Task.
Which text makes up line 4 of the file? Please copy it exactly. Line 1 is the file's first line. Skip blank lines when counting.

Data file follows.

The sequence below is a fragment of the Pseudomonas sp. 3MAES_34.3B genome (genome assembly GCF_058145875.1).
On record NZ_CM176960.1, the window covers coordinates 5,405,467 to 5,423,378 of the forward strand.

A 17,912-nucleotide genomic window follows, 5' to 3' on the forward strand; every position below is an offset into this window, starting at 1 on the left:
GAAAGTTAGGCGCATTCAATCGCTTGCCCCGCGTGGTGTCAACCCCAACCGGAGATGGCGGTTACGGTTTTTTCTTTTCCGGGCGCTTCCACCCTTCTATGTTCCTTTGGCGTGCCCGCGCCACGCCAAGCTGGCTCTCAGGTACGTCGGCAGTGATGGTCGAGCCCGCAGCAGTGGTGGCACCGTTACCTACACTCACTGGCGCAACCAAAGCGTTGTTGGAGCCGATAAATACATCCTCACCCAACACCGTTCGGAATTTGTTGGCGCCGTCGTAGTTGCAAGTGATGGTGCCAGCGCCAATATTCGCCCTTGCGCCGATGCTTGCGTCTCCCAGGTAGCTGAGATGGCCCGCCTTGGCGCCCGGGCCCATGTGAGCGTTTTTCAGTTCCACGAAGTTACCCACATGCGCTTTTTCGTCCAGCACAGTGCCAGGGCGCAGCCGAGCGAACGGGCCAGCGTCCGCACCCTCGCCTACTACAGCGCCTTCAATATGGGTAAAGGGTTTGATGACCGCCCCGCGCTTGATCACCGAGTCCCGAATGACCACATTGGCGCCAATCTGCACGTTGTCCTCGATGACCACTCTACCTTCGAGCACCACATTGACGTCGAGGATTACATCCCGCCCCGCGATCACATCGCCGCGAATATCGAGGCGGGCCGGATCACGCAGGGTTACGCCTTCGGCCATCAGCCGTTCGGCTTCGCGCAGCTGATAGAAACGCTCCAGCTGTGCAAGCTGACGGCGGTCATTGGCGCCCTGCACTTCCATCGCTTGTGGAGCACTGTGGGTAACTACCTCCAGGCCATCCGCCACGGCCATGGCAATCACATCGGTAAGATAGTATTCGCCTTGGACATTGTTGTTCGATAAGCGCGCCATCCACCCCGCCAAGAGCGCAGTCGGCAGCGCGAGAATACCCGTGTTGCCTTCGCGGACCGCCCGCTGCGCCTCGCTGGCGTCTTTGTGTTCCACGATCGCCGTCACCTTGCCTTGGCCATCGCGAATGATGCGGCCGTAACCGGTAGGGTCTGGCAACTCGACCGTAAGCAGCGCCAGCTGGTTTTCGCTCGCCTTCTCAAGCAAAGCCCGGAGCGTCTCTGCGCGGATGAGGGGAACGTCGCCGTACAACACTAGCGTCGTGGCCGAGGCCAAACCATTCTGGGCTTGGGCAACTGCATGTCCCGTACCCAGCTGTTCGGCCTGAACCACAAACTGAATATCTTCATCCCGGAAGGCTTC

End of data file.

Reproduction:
GAAAGTTAGGCGCATTCAATCGCTTGCCCCGCGTGGTGTCAACCCCAACCGGAGATGGCGGTTACGGTTTTTTCTTTTCCGGGCGCTTCCACCCTTCTATGTTCCTTTGGCGTGCCCGCGCCACGCCAAGCTGGCTCTCAGGTACGTCGGCAGTGATGGTCGAGCCCGCAGCAGTGGTGGCACCGTTACCTACACTCACTGGCGCAACCAAAGCGTTGTTGGAGCCGATAAATACATCCTCACCCAACACCGTTCGGAATTTGTTGGCGCCGTCGTAGTTGCAAGTGATGGTGCCAGCGCCAATATTCGCCCTTGCGCCGATGCTTGCGTCTCCCAGGTAGCTGAGATGGCCCGCCTTGGCGCCCGGGCCCATGTGAGCGTTTTTCAGTTCCACGAAGTTACCCACATGCGCTTTTTCGTCCAGCACAGTGCCAGGGCGCAGCCGAGCGAACGGGCCAGCGTCCGCACCCTCGCCTACTACAGCGCCTTCAATATGGGTAAAGGGTTTGATGACCGCCCCGCGCTTGATCACCGAGTCCCGAATGACCACATTGGCGCCAATCTGCACGTTGTCCTCGATGACCACTCTACCTTCGAGCACCACATTGACGTCGAGGATTACATCCCGCCCCGCGATCACATCGCCGCGAATATCGAGGCGGGCCGGATCACGCAGGGTTACGCCTTCGGCCATCAGCCGTTCGGCTTCGCGCAGCTGATAGAAACGCTCCAGCTGTGCAAGCTGACGGCGGTCATTGGCGCCCTGCACTTCCATCGCTTGTGGAGCACTGTGGGTAACTACCTCCAGGCCATCCGCCACGGCCATGGCAATCACATCGGTAAGATAGTATTCGCCTTGGACATTGTTGTTCGATAAGCGCGCCATCCACCCCGCCAAGAGCGCAGTCGGCAGCGCGAGAATACCCGTGTTGCCTTCGCGGACCGCCCGCTGCGCCTCGCTGGCGTCTTTGTGTTCCACGATCGCCGTCACCTTGCCTTGGCCATCGCGAATGATGCGGCCGTAACCGGTAGGGTCTGGCAACTCGACCGTAAGCAGCGCCAGCTGGTTTTCGCTCGCCTTCTCAAGCAAAGCCCGGAGCGTCTCTGCGCGGATGAGGGGAACGTCGCCGTACAACACTAGCGTCGTGGCCGAGGCCAAACCATTCTGGGCTTGGGCAACTGCATGTCCCGTACCCAGCTGTTCGGCCTGAACCACAAACTGAATATCTTCATCCCGGAAGGCTTC